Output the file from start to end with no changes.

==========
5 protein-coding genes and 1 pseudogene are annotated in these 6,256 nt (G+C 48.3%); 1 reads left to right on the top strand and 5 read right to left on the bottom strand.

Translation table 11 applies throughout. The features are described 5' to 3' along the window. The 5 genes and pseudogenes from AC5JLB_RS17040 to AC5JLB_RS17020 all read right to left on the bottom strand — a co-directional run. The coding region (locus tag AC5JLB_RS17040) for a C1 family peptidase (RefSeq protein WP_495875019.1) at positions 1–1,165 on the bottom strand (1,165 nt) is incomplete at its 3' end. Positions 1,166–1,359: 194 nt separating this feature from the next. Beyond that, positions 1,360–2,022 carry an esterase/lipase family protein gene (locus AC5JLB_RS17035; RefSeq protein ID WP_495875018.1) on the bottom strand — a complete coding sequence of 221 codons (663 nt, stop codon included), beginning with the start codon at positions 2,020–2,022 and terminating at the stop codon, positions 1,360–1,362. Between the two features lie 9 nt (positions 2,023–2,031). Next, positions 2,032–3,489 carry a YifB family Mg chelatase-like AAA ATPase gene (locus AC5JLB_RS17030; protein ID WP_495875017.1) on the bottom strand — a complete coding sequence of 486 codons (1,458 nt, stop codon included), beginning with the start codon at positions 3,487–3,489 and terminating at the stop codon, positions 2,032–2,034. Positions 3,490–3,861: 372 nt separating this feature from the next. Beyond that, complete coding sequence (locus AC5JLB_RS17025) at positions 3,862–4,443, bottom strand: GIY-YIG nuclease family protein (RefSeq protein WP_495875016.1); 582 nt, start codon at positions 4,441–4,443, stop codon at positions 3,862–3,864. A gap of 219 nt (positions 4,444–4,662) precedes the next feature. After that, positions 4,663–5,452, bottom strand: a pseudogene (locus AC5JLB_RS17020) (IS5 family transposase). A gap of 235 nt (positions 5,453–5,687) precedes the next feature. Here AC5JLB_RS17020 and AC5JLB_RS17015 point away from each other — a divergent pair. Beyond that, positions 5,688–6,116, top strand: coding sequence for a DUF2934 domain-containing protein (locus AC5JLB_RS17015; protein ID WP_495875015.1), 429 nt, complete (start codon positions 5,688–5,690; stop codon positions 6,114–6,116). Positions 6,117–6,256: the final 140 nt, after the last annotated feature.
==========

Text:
5 protein-coding genes and 1 pseudogene are annotated in these 6,256 nt (G+C 48.3%); 1 reads left to right on the top strand and 5 read right to left on the bottom strand.

Translation table 11 applies throughout. The features are described 5' to 3' along the window. The 5 genes and pseudogenes from AC5JLB_RS17040 to AC5JLB_RS17020 all read right to left on the bottom strand — a co-directional run. The coding region (locus tag AC5JLB_RS17040) for a C1 family peptidase (RefSeq protein WP_495875019.1) at positions 1–1,165 on the bottom strand (1,165 nt) is incomplete at its 3' end. Positions 1,166–1,359: 194 nt separating this feature from the next. Beyond that, positions 1,360–2,022 carry an esterase/lipase family protein gene (locus AC5JLB_RS17035; RefSeq protein ID WP_495875018.1) on the bottom strand — a complete coding sequence of 221 codons (663 nt, stop codon included), beginning with the start codon at positions 2,020–2,022 and terminating at the stop codon, positions 1,360–1,362. Between the two features lie 9 nt (positions 2,023–2,031). Next, positions 2,032–3,489 carry a YifB family Mg chelatase-like AAA ATPase gene (locus AC5JLB_RS17030; protein ID WP_495875017.1) on the bottom strand — a complete coding sequence of 486 codons (1,458 nt, stop codon included), beginning with the start codon at positions 3,487–3,489 and terminating at the stop codon, positions 2,032–2,034. Positions 3,490–3,861: 372 nt separating this feature from the next. Beyond that, complete coding sequence (locus AC5JLB_RS17025) at positions 3,862–4,443, bottom strand: GIY-YIG nuclease family protein (RefSeq protein WP_495875016.1); 582 nt, start codon at positions 4,441–4,443, stop codon at positions 3,862–3,864. A gap of 219 nt (positions 4,444–4,662) precedes the next feature. After that, positions 4,663–5,452, bottom strand: a pseudogene (locus AC5JLB_RS17020) (IS5 family transposase). A gap of 235 nt (positions 5,453–5,687) precedes the next feature. Here AC5JLB_RS17020 and AC5JLB_RS17015 point away from each other — a divergent pair. Beyond that, positions 5,688–6,116, top strand: coding sequence for a DUF2934 domain-containing protein (locus AC5JLB_RS17015; protein ID WP_495875015.1), 429 nt, complete (start codon positions 5,688–5,690; stop codon positions 6,114–6,116). Positions 6,117–6,256: the final 140 nt, after the last annotated feature.